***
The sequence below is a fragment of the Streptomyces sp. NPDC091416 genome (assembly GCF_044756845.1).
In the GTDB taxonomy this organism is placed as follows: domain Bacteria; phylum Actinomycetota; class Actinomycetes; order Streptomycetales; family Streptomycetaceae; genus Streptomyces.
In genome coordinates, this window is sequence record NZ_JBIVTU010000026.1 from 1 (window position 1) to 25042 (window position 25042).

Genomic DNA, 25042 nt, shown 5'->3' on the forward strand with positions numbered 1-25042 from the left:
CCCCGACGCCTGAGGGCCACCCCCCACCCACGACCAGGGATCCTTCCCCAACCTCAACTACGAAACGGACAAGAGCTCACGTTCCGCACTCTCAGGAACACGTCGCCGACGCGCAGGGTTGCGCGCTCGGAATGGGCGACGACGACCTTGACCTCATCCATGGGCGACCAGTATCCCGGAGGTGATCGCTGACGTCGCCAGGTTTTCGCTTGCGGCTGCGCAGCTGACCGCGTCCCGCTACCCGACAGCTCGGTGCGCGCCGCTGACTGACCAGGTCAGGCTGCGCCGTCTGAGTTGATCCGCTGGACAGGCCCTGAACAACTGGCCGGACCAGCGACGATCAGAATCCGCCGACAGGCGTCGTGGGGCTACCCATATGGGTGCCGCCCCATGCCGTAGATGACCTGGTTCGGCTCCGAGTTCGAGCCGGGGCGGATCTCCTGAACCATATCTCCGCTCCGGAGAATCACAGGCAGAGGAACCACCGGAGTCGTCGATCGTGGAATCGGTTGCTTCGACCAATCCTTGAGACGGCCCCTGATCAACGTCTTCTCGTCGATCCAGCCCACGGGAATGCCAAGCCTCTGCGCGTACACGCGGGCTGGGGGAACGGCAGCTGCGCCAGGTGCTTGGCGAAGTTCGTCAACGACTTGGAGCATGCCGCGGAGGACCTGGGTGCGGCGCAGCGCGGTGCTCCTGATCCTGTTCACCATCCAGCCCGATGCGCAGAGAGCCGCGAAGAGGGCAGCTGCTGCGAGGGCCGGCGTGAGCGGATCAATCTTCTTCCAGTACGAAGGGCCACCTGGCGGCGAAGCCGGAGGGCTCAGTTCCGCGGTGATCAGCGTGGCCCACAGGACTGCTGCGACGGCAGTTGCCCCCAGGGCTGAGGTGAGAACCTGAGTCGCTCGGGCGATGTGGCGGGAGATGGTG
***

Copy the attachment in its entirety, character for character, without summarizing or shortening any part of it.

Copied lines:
The sequence below is a fragment of the Streptomyces sp. NPDC091416 genome (assembly GCF_044756845.1).
In the GTDB taxonomy this organism is placed as follows: domain Bacteria; phylum Actinomycetota; class Actinomycetes; order Streptomycetales; family Streptomycetaceae; genus Streptomyces.
In genome coordinates, this window is sequence record NZ_JBIVTU010000026.1 from 1 (window position 1) to 25042 (window position 25042).

Genomic DNA, 25042 nt, shown 5'->3' on the forward strand with positions numbered 1-25042 from the left:
CCCCGACGCCTGAGGGCCACCCCCCACCCACGACCAGGGATCCTTCCCCAACCTCAACTACGAAACGGACAAGAGCTCACGTTCCGCACTCTCAGGAACACGTCGCCGACGCGCAGGGTTGCGCGCTCGGAATGGGCGACGACGACCTTGACCTCATCCATGGGCGACCAGTATCCCGGAGGTGATCGCTGACGTCGCCAGGTTTTCGCTTGCGGCTGCGCAGCTGACCGCGTCCCGCTACCCGACAGCTCGGTGCGCGCCGCTGACTGACCAGGTCAGGCTGCGCCGTCTGAGTTGATCCGCTGGACAGGCCCTGAACAACTGGCCGGACCAGCGACGATCAGAATCCGCCGACAGGCGTCGTGGGGCTACCCATATGGGTGCCGCCCCATGCCGTAGATGACCTGGTTCGGCTCCGAGTTCGAGCCGGGGCGGATCTCCTGAACCATATCTCCGCTCCGGAGAATCACAGGCAGAGGAACCACCGGAGTCGTCGATCGTGGAATCGGTTGCTTCGACCAATCCTTGAGACGGCCCCTGATCAACGTCTTCTCGTCGATCCAGCCCACGGGAATGCCAAGCCTCTGCGCGTACACGCGGGCTGGGGGAACGGCAGCTGCGCCAGGTGCTTGGCGAAGTTCGTCAACGACTTGGAGCATGCCGCGGAGGACCTGGGTGCGGCGCAGCGCGGTGCTCCTGATCCTGTTCACCATCCAGCCCGATGCGCAGAGAGCCGCGAAGAGGGCAGCTGCTGCGAGGGCCGGCGTGAGCGGATCAATCTTCTTCCAGTACGAAGGGCCACCTGGCGGCGAAGCCGGAGGGCTCAGTTCCGCGGTGATCAGCGTGGCCCACAGGACTGCTGCGACGGCAGTTGCCCCCAGGGCTGAGGTGAGAACCTGAGTCGCTCGGGCGATGTGGCGGGAGATGGTG